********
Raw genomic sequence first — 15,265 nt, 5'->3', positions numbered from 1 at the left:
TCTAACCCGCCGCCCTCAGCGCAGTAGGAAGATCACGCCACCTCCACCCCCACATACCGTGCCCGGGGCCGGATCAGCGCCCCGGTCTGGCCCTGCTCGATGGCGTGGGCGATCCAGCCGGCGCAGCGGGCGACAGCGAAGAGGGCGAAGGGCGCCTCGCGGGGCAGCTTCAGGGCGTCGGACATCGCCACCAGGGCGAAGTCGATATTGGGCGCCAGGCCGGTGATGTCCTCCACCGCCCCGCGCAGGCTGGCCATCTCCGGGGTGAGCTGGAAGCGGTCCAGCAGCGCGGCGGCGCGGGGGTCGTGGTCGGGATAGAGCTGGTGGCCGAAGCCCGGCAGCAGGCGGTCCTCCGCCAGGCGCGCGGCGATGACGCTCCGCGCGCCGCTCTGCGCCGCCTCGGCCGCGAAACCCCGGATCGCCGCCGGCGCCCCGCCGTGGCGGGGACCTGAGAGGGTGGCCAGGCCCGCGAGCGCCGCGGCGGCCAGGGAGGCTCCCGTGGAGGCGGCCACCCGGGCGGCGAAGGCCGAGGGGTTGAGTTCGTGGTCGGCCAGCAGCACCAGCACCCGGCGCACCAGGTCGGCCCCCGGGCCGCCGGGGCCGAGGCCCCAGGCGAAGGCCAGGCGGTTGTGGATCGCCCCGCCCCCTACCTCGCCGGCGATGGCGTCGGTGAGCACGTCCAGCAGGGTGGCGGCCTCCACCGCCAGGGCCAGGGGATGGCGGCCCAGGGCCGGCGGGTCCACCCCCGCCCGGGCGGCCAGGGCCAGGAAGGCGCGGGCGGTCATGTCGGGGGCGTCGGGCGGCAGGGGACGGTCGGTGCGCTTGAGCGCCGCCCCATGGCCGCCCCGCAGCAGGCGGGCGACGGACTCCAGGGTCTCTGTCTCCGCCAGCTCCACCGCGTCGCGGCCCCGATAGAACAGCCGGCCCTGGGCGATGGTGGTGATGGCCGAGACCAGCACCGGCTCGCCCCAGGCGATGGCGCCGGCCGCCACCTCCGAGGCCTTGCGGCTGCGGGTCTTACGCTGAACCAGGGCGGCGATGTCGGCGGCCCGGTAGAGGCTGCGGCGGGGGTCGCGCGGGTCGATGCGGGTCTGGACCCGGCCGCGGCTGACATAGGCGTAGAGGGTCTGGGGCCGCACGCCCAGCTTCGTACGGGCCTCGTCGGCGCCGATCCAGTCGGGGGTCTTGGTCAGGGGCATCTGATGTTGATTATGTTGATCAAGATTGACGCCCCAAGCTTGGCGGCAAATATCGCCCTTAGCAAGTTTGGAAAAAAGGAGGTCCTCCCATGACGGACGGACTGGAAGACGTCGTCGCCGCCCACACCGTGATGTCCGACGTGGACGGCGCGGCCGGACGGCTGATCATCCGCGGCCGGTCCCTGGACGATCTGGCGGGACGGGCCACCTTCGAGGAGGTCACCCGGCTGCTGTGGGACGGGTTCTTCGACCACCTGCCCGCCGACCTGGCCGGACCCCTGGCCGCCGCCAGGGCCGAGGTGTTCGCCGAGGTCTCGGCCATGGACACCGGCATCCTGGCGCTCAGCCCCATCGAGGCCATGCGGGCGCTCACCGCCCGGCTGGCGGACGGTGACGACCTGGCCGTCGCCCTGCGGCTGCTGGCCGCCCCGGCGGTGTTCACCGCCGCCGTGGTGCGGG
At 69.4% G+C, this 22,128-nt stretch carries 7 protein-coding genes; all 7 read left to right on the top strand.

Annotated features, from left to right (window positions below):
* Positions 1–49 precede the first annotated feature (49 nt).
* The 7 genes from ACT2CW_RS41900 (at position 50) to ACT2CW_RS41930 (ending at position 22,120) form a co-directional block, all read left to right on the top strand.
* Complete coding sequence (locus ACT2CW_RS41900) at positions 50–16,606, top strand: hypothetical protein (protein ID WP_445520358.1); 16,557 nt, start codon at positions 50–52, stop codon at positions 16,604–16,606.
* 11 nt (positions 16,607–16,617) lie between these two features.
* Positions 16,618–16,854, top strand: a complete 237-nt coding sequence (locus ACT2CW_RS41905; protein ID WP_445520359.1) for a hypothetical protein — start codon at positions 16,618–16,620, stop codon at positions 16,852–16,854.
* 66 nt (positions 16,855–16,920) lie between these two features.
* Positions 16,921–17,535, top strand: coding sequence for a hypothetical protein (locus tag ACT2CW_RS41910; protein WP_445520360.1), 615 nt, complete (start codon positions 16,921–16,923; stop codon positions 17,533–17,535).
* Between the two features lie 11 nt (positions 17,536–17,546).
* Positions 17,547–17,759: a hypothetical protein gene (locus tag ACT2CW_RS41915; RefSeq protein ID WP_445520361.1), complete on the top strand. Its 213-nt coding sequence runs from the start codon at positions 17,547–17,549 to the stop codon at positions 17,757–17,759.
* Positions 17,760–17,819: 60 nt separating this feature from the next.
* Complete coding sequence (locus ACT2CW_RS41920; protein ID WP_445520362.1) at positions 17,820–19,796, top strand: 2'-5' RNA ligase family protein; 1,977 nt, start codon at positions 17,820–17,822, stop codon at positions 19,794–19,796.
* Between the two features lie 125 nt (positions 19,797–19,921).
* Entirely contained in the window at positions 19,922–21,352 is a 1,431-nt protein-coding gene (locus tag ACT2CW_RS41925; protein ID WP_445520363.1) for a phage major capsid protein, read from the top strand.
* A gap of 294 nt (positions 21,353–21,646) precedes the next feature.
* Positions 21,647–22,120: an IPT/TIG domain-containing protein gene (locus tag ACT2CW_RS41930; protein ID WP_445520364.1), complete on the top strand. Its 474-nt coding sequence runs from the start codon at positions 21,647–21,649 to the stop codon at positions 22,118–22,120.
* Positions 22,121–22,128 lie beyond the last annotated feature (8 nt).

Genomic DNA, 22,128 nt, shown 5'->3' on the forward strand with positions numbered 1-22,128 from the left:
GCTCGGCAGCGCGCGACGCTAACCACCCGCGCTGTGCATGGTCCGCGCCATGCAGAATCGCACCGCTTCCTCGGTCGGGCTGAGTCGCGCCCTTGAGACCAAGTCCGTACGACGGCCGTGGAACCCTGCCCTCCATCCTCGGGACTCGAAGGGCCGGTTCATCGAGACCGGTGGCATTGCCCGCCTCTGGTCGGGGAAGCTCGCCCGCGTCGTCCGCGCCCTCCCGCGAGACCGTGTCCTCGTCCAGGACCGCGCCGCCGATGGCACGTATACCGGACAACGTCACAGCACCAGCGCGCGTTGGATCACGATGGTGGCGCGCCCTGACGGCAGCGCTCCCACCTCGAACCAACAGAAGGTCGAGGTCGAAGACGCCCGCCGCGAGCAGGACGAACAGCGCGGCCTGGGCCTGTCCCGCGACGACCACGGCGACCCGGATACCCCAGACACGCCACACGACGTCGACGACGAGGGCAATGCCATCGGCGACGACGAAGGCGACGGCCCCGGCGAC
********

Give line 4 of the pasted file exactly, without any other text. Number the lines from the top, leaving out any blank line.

Annotated features, from left to right (window positions below):